Believe that each day you wrote me a letter that never arrived: five poems by A.E. Stallings

The Wife of the Man of Many Wiles

Believe what you want to. Believe that I wove,
If you wish, twenty years, and waited, while you
Were knee-deep in blood, hip-deep in goddesses.

I’ve not much to show for twenty years’ weaving—
I have but one half-finished cloth at the loom.
Perhaps it’s the lengthy, meticulous grieving.

Explain how you want to. Believe I unraveled
At night what I stitched in the slow siesta,
How I kept them all waiting for me to finish,

The suitors, you call them. Believe what you want to.
Believe that they waited for me to finish,
Believe I beguiled them with nightly un-doings.

Believe what you want to. That they never touched me.
Believe your own stories, as you would have me do,
How you only survived by the wise infidelities.

Believe that each day you wrote me a letter
That never arrived. Kill all the damn suitors
If you think it will make you feel better.


Fairy-tale Logic

Fairy tales are full of impossible tasks:
Gather the chin hairs of a man-eating goat,
Or cross a sulphuric lake in a leaky boat,
Select the prince from a row of identical masks,
Tiptoe up to a dragon where it basks

And snatch its bone; count dust specks, mote by mote,
Or learn the phone directory by rote.
Always it’s impossible what someone asks—

You have to fight magic with magic. You have to believe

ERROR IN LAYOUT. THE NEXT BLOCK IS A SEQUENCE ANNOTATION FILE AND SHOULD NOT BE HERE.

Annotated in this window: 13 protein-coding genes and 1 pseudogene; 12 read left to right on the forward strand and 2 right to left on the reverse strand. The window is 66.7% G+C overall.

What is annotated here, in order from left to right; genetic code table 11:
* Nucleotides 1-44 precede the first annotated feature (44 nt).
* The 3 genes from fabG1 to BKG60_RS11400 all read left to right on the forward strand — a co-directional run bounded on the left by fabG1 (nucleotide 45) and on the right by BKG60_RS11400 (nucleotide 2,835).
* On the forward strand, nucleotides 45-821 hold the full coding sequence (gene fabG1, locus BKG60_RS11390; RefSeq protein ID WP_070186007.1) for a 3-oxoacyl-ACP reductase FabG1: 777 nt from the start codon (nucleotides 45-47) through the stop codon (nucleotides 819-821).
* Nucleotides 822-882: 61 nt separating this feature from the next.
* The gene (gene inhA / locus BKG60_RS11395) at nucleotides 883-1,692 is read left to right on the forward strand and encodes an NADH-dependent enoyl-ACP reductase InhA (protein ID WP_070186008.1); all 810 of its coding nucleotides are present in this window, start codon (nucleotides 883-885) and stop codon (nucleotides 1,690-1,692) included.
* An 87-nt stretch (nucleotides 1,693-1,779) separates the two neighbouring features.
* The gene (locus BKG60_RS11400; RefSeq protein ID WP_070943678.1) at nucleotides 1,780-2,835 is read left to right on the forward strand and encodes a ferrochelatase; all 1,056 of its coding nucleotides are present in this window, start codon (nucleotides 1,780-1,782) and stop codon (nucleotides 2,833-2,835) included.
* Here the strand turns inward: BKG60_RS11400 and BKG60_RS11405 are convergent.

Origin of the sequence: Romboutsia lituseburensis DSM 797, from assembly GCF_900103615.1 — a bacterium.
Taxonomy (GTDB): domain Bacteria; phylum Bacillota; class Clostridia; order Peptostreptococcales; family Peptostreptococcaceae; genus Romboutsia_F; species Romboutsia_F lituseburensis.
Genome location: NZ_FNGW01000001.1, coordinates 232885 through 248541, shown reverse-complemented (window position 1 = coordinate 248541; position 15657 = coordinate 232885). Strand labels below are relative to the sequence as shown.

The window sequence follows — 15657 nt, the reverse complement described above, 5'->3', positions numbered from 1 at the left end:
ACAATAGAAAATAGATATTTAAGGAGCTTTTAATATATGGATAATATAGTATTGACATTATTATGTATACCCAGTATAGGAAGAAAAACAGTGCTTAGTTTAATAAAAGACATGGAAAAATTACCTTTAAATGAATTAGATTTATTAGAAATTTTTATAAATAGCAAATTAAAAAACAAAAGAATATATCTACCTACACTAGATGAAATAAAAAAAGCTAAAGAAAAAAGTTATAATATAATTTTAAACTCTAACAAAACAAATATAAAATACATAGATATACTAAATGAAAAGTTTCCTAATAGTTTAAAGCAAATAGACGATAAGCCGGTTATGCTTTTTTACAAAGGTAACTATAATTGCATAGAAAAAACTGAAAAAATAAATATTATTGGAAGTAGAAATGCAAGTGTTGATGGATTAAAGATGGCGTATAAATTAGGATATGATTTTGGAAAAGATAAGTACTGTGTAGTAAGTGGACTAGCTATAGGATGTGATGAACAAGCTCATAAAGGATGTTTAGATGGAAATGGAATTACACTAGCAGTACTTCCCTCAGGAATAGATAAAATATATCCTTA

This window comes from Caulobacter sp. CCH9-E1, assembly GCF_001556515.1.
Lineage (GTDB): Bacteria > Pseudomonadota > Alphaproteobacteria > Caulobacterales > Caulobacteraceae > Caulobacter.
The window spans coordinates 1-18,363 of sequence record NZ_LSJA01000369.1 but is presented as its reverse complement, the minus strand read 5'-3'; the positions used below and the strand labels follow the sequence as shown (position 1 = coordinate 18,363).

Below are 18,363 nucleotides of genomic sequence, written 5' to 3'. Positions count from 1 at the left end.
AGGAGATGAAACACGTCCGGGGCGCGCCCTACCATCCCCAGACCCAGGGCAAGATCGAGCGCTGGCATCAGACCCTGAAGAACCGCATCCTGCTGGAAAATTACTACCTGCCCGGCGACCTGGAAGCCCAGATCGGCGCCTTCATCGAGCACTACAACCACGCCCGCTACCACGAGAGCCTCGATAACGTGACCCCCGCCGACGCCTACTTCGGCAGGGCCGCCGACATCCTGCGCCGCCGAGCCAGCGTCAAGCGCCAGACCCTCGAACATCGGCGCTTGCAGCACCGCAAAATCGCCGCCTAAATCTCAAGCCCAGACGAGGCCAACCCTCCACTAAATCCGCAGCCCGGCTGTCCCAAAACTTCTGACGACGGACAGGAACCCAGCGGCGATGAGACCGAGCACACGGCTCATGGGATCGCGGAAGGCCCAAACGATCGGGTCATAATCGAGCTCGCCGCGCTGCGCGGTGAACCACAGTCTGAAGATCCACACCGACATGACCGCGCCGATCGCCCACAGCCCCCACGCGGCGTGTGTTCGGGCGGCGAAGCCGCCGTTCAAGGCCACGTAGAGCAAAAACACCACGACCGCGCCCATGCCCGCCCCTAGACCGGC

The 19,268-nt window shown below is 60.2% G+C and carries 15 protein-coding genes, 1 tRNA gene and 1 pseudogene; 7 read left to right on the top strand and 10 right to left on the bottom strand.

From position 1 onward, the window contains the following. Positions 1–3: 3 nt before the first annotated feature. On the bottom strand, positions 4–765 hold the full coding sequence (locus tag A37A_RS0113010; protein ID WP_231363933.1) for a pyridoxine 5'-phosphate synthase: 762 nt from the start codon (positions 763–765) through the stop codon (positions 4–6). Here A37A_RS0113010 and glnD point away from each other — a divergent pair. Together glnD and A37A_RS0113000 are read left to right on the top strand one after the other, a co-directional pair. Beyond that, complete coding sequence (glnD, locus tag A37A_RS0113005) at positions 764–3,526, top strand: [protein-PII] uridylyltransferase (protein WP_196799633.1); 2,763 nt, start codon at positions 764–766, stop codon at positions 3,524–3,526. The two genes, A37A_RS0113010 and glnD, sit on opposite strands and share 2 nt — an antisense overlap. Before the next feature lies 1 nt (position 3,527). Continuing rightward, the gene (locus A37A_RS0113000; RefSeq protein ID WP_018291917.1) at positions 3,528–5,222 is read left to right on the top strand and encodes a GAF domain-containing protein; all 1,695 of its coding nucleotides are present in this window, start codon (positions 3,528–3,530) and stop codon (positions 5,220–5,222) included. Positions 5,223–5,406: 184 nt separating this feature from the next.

That you have something impossible up your sleeve,
The language of snakes, perhaps, an invisible cloak,
An army of ants at your beck, or a lethal joke,
The will to do whatever must be done:
Marry a monster. Hand over your firstborn son.


Drinking Song

The moon is chalky, white & thin.
The moon is bitter as aspirin.
She drinks it down with a glass of gin.

Clear and strong the moonbeams fall
As the proof of alcohol,
And everything they touch, appall.

But there are stars for all her ills—
A scattering of spilled, white pills.
The glass is sweating as it chills.


Failure

You humble in. It’s just as you remember:
The sallow walls, formica counter top,

The circular argument of time beneath
Fluorescent flickering—doubt, faith, and doubt.

She knows you’ve been to see the gilded girl
Who’s always promising and walking out

With someone else. She knew that you’d return,
With nothing in your pockets but your fists.

Why do you resist? When will you learn
That this is what your weary dreams are of—

Succumbing to Her unconditional love?


The Mistake

The mistake was light and easy in my hand,
A seed meant to be borne upon the wind.
I did not have to bury it or throw,
Just open up my hand and let it go.

The mistake was dry and small and without weight,
A breeze quickly snatched it from my sight,
And even had I wanted to prevent,
Nobody could tell me where it went.

I did not think on the mistake again,
Until the spring came, soft, and full of rain,
And in the yard such dandelions grew
That bloomed and closed, and opened up, and blew.

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Believe that each day you wrote me a letter that never arrived: five poems by A.E. Stallings